Python hits the spot

Bengt Richter bokr at oz.net
Sat Jun 22 19:53:26 CEST 2002


On Sat, 22 Jun 2002 15:59:10 +0200, Siegfried Gonzi <siegfried.gonzi at kfunigraz.ac.at> wrote:

>A few weeks ago I complaint here that Python on Windows XP sucks. I had
>a problem which would took theoretically about 1.5 hours; but in reality
>it takes 6 hours on Windows XP and Python 2.2. After that 6 hours I must
>reboot my system in order to work on.
If you have the funds, and Tim is available and willing, perhaps you could
hire him to solve the problem. If the problem is a bug in Python, it would
be great to get it fixed ;-)

If the problem is in the way your code uses Python, e.g., consuming memory
resources and not releasing them for reuse, it would be good to identify
the pattern as a Python programming pitfall. If it is a problem with your
use of SWIG, or F2PY, likewise it would be good to know what the real problem is.
Also you could get your program fixed, and the FUD from this unresolved
problem could be dispelled.

If somehow your program has exposed a problem shared by Windows and Linux,
that would be interesting too ;-)

>
>In the following I got the advice to install a real user system on my
>laptop. Okay, I bought Linux SuSE 8.0 and installed it on my laptop (256
>MB RAM, 1000 MHz Celeron). I also installed Python 2.2 (the ActivePython
>version, otherwise I couldn't install idle due to the annoying
>"free_software_garbage_2_weeks_installation_nightmare").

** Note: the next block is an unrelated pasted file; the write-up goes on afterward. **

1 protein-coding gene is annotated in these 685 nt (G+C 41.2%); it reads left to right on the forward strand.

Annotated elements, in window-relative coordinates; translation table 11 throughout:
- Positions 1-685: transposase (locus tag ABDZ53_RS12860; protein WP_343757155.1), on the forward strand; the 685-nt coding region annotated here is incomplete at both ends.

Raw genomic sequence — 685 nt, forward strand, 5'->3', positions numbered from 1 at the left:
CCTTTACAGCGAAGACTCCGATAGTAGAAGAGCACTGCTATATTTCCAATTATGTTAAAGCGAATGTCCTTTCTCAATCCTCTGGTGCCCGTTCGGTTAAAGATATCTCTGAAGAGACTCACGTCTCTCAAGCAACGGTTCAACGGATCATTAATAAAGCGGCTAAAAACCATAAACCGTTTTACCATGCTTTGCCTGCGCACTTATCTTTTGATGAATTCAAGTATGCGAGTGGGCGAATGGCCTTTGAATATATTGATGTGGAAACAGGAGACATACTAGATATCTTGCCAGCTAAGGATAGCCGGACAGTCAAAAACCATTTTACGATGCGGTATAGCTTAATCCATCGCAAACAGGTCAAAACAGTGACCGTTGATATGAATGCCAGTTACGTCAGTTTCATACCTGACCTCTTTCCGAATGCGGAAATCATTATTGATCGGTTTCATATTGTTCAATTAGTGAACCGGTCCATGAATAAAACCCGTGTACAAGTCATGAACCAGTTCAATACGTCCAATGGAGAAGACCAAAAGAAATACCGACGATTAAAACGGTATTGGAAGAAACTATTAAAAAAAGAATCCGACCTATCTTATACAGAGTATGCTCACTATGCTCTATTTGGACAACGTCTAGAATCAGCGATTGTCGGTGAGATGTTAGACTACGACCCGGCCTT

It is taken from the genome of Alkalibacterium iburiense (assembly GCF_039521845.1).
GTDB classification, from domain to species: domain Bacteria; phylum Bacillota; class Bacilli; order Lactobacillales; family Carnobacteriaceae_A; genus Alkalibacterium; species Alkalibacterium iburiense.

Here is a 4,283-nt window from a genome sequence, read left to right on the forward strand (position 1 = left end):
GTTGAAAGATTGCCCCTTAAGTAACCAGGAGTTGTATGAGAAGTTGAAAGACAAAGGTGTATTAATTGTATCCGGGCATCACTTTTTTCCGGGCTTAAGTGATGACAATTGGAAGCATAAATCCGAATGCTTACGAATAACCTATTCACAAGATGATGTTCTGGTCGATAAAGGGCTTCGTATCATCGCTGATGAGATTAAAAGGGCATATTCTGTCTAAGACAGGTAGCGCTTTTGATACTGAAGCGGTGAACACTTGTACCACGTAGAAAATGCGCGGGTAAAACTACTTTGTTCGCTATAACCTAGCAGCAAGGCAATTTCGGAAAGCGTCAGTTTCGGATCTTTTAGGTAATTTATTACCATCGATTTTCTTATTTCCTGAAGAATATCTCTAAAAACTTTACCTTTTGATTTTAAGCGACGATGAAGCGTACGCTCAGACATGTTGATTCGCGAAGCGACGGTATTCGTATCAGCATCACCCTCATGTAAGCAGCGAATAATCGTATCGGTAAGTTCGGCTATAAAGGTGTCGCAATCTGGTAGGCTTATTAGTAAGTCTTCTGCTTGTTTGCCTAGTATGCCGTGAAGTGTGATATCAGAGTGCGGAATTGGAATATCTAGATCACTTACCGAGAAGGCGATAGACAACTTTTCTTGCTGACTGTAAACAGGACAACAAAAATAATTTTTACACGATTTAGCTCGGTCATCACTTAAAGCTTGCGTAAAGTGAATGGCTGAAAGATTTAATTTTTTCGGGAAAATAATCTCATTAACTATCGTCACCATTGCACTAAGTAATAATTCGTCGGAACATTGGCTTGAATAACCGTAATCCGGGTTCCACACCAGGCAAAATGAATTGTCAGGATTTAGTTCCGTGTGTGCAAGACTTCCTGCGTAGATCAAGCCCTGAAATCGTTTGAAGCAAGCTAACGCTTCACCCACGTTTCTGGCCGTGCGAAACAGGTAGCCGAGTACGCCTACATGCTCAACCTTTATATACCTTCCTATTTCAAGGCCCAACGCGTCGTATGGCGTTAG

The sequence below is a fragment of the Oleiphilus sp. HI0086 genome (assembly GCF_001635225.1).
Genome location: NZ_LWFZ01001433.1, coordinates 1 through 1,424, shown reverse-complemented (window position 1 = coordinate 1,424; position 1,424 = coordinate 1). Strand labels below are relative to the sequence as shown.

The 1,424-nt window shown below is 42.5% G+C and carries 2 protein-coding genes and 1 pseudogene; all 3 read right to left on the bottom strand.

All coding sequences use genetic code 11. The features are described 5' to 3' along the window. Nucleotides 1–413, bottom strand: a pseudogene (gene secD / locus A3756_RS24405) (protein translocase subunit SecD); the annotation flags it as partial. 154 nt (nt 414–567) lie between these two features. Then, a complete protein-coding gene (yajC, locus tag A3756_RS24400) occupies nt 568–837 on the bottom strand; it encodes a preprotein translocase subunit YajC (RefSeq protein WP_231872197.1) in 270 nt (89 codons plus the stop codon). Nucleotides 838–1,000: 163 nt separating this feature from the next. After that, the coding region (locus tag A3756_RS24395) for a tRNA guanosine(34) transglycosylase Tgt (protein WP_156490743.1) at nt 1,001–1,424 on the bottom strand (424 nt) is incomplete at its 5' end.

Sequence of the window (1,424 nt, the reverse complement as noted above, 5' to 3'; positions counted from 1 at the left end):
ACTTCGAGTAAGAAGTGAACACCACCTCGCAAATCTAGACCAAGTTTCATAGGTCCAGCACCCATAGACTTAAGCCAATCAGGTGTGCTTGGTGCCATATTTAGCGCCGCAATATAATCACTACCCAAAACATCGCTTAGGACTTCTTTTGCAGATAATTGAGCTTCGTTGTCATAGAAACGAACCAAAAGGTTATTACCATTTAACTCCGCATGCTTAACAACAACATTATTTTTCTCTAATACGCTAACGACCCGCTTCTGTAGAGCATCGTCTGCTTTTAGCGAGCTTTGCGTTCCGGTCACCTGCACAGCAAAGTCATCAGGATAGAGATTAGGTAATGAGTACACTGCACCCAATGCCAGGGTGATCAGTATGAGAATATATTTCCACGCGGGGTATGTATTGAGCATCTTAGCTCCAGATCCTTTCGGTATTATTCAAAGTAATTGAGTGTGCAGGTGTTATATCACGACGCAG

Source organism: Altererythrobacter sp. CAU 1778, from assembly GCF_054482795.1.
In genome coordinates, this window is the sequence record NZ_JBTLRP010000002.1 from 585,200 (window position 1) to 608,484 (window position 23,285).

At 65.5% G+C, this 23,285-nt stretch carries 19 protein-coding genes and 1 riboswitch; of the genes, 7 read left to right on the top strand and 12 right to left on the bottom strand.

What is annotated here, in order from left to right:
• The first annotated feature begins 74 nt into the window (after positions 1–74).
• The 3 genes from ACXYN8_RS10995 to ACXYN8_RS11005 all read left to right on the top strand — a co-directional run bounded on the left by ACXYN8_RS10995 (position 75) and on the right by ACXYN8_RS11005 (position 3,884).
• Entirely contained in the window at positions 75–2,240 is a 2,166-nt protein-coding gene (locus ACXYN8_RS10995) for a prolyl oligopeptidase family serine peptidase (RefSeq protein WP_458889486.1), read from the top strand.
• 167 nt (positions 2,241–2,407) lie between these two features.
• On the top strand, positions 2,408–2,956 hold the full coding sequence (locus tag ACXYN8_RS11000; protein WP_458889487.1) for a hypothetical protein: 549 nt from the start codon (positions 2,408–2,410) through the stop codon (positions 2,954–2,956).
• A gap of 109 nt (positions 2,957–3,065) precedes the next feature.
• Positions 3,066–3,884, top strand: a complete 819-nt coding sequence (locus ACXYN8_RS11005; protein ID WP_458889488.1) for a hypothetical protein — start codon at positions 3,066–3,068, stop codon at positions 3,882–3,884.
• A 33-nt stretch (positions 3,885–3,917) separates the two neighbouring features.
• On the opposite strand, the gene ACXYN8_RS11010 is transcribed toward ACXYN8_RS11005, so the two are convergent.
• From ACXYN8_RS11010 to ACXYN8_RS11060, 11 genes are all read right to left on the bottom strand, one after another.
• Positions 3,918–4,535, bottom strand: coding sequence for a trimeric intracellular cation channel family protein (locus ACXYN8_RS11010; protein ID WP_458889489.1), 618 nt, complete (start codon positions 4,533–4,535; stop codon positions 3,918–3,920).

>
>SWIG helped me to make my external Python C function (with gcc); and
>F2PY helped me to create my external Python Fortran 90 function (with
>the Intel Fortran 95 compiler).
Did you run individual tests on these? Are you mixing support libraries
and compiled code from different environments??
>
>The directories and all the other programs and data are the same as on
>Windows.
>
>
>1. After starting the process from within idle the complete system
>freezes after the first wavelength (after about 20 minutes). I couldn't
>kill a process or open a different session (via F2) in order to kill
>python. The last resort: turn off the power supply.
What did you determine about why it "froze"??
>
>2. I thought it is better to start the process from the command line and
>in a X terminal: python forcing.py
>The same behavior as aforementioned: last resort: power supply. That is
>really good and fine because a Linux system really is greedy for "shut
>down immediately".
If there were a problem with your code, why wouldn't it move to the
new context? ISTM you have decided the problem is in the context, and
are desperately trying to find a context that will make your code work,
but what if the problem is in the code?

>
>3. I thought it has to do with Gnome and I logged in to a KDE session.
>Same behavior as in point 1. and 2.
Sounds like looking for another part of the context to be at fault.
(Do you actually need a GUI, BTW?)
>
>
>My conclusion: I will rewrite my simulation in Fortran 90 and will
>abadon Python. Python is maybe good for some small scripts but not
>appropiate for serious programming.
Rewriting in Fortran may solve your problem, because it will change
your code, not just the context.
>
>Thank you Billy Boy for a forgiving user system Windows XP which in turn
>relieves Python's "wreak havoc" behavior.
?? ISTM you are pointing fingers, but you have not yet really diagnosed
the problem (I may have missed some posts, but I would think you'd mention
in this post if you knew what the real problem cause was).

>
>I cannot believe that Linux is responsible for Python's ill behavior
>under Linux. Before you start ranting about note the following: In a
No, I doubt whether the context is responsible, especially since you
have tried two. But I suspect it's not Python per se either.